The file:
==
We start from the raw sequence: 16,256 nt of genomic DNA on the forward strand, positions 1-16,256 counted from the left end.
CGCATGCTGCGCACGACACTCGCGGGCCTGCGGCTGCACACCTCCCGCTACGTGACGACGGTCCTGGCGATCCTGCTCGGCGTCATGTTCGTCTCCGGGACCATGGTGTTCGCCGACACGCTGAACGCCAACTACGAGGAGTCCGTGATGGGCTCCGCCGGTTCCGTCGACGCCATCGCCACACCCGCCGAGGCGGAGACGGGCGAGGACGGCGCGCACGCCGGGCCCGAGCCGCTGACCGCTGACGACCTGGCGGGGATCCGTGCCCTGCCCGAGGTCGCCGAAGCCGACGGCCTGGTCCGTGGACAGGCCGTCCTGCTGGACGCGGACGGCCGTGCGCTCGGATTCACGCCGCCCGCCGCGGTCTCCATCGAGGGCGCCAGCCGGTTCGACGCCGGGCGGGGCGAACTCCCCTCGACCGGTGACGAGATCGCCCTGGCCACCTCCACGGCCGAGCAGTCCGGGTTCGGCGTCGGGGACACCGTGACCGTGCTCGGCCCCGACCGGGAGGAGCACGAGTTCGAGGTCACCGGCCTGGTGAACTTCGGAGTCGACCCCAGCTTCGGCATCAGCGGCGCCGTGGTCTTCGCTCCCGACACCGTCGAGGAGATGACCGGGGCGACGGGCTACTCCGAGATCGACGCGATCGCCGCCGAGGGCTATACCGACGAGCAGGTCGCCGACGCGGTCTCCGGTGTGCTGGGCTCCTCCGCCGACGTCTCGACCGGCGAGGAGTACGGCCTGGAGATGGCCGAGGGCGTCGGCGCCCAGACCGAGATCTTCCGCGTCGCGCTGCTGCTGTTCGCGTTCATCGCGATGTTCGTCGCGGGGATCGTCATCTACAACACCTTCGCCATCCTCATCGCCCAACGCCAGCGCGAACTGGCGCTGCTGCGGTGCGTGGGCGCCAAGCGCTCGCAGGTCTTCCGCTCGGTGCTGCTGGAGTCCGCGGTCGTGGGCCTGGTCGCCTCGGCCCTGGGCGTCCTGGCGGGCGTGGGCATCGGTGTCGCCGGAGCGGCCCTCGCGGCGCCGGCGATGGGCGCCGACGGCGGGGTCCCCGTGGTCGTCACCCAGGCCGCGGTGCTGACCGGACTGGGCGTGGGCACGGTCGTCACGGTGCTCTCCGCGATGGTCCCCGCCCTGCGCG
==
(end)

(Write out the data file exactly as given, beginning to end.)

We start from the raw sequence: 16,256 nt of genomic DNA on the forward strand, positions 1-16,256 counted from the left end.
CGCATGCTGCGCACGACACTCGCGGGCCTGCGGCTGCACACCTCCCGCTACGTGACGACGGTCCTGGCGATCCTGCTCGGCGTCATGTTCGTCTCCGGGACCATGGTGTTCGCCGACACGCTGAACGCCAACTACGAGGAGTCCGTGATGGGCTCCGCCGGTTCCGTCGACGCCATCGCCACACCCGCCGAGGCGGAGACGGGCGAGGACGGCGCGCACGCCGGGCCCGAGCCGCTGACCGCTGACGACCTGGCGGGGATCCGTGCCCTGCCCGAGGTCGCCGAAGCCGACGGCCTGGTCCGTGGACAGGCCGTCCTGCTGGACGCGGACGGCCGTGCGCTCGGATTCACGCCGCCCGCCGCGGTCTCCATCGAGGGCGCCAGCCGGTTCGACGCCGGGCGGGGCGAACTCCCCTCGACCGGTGACGAGATCGCCCTGGCCACCTCCACGGCCGAGCAGTCCGGGTTCGGCGTCGGGGACACCGTGACCGTGCTCGGCCCCGACCGGGAGGAGCACGAGTTCGAGGTCACCGGCCTGGTGAACTTCGGAGTCGACCCCAGCTTCGGCATCAGCGGCGCCGTGGTCTTCGCTCCCGACACCGTCGAGGAGATGACCGGGGCGACGGGCTACTCCGAGATCGACGCGATCGCCGCCGAGGGCTATACCGACGAGCAGGTCGCCGACGCGGTCTCCGGTGTGCTGGGCTCCTCCGCCGACGTCTCGACCGGCGAGGAGTACGGCCTGGAGATGGCCGAGGGCGTCGGCGCCCAGACCGAGATCTTCCGCGTCGCGCTGCTGCTGTTCGCGTTCATCGCGATGTTCGTCGCGGGGATCGTCATCTACAACACCTTCGCCATCCTCATCGCCCAACGCCAGCGCGAACTGGCGCTGCTGCGGTGCGTGGGCGCCAAGCGCTCGCAGGTCTTCCGCTCGGTGCTGCTGGAGTCCGCGGTCGTGGGCCTGGTCGCCTCGGCCCTGGGCGTCCTGGCGGGCGTGGGCATCGGTGTCGCCGGAGCGGCCCTCGCGGCGCCGGCGATGGGCGCCGACGGCGGGGTCCCCGTGGTCGTCACCCAGGCCGCGGTGCTGACCGGACTGGGCGTGGGCACGGTCGTCACGGTGCTCTCCGCGATGGTCCCCGCCCTGCGCG